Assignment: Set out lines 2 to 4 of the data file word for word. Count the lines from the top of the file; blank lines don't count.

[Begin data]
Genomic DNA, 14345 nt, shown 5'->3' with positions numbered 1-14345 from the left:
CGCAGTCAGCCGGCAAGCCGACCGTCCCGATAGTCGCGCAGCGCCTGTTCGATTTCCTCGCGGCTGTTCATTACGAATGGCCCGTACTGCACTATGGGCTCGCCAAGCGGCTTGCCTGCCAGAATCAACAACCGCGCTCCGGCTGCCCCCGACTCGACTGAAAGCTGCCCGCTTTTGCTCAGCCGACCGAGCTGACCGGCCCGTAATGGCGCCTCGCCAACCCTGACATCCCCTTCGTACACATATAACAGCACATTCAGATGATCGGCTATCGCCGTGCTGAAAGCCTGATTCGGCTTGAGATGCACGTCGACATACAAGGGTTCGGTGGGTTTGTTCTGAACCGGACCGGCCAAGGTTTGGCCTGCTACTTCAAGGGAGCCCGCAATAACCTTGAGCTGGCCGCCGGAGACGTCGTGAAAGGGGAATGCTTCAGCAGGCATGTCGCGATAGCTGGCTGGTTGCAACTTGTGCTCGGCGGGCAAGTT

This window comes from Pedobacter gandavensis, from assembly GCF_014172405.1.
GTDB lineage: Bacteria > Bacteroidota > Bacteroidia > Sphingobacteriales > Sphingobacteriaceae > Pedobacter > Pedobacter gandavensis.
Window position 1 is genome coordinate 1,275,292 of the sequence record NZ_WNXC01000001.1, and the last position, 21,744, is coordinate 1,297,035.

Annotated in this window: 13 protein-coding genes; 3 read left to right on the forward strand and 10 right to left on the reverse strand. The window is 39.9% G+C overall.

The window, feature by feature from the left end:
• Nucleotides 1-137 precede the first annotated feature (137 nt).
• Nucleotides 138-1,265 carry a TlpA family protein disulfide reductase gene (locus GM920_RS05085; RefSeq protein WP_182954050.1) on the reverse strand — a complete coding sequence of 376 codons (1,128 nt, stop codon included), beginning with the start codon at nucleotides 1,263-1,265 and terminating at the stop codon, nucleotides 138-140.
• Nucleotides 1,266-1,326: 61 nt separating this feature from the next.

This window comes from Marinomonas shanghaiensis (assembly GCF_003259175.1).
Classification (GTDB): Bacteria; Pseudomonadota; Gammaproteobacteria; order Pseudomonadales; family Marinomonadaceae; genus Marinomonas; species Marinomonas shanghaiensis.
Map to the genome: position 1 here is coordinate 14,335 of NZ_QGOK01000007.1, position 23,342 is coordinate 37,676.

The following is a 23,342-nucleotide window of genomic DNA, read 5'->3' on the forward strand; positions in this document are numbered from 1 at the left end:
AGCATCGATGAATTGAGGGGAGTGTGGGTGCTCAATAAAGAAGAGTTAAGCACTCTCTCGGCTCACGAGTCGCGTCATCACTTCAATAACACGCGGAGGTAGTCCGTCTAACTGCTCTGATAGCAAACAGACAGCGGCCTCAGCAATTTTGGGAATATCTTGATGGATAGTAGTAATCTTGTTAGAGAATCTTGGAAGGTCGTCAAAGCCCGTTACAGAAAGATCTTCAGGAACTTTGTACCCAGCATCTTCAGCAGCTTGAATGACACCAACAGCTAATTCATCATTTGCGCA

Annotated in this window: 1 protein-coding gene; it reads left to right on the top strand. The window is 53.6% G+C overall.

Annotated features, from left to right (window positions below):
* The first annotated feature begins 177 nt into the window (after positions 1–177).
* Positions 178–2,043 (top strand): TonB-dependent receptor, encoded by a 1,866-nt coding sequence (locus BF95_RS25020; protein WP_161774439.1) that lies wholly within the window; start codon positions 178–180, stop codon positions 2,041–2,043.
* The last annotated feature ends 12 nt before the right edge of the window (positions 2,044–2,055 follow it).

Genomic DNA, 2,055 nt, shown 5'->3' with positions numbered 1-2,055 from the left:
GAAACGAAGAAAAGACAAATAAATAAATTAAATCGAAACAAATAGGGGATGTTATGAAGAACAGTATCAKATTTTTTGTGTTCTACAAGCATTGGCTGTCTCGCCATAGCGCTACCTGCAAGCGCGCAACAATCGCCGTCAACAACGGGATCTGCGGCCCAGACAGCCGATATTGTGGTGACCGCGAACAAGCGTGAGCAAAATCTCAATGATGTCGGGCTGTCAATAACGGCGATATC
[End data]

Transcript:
CGCAGTCAGCCGGCAAGCCGACCGTCCCGATAGTCGCGCAGCGCCTGTTCGATTTCCTCGCGGCTGTTCATTACGAATGGCCCGTACTGCACTATGGGCTCGCCAAGCGGCTTGCCTGCCAGAATCAACAACCGCGCTCCGGCTGCCCCCGACTCGACTGAAAGCTGCCCGCTTTTGCTCAGCCGACCGAGCTGACCGGCCCGTAATGGCGCCTCGCCAACCCTGACATCCCCTTCGTACACATATAACAGCACATTCAGATGATCGGCTATCGCCGTGCTGAAAGCCTGATTCGGCTTGAGATGCACGTCGACATACAAGGGTTCGGTGGGTTTGTTCTGAACCGGACCGGCCAAGGTTTGGCCTGCTACTTCAAGGGAGCCCGCAATAACCTTGAGCTGGCCGCCGGAGACGTCGTGAAAGGGGAATGCTTCAGCAGGCATGTCGCGATAGCTGGCTGGTTGCAACTTGTGCTCGGCGGGCAAGTT

This window comes from Pedobacter gandavensis, from assembly GCF_014172405.1.
GTDB lineage: Bacteria > Bacteroidota > Bacteroidia > Sphingobacteriales > Sphingobacteriaceae > Pedobacter > Pedobacter gandavensis.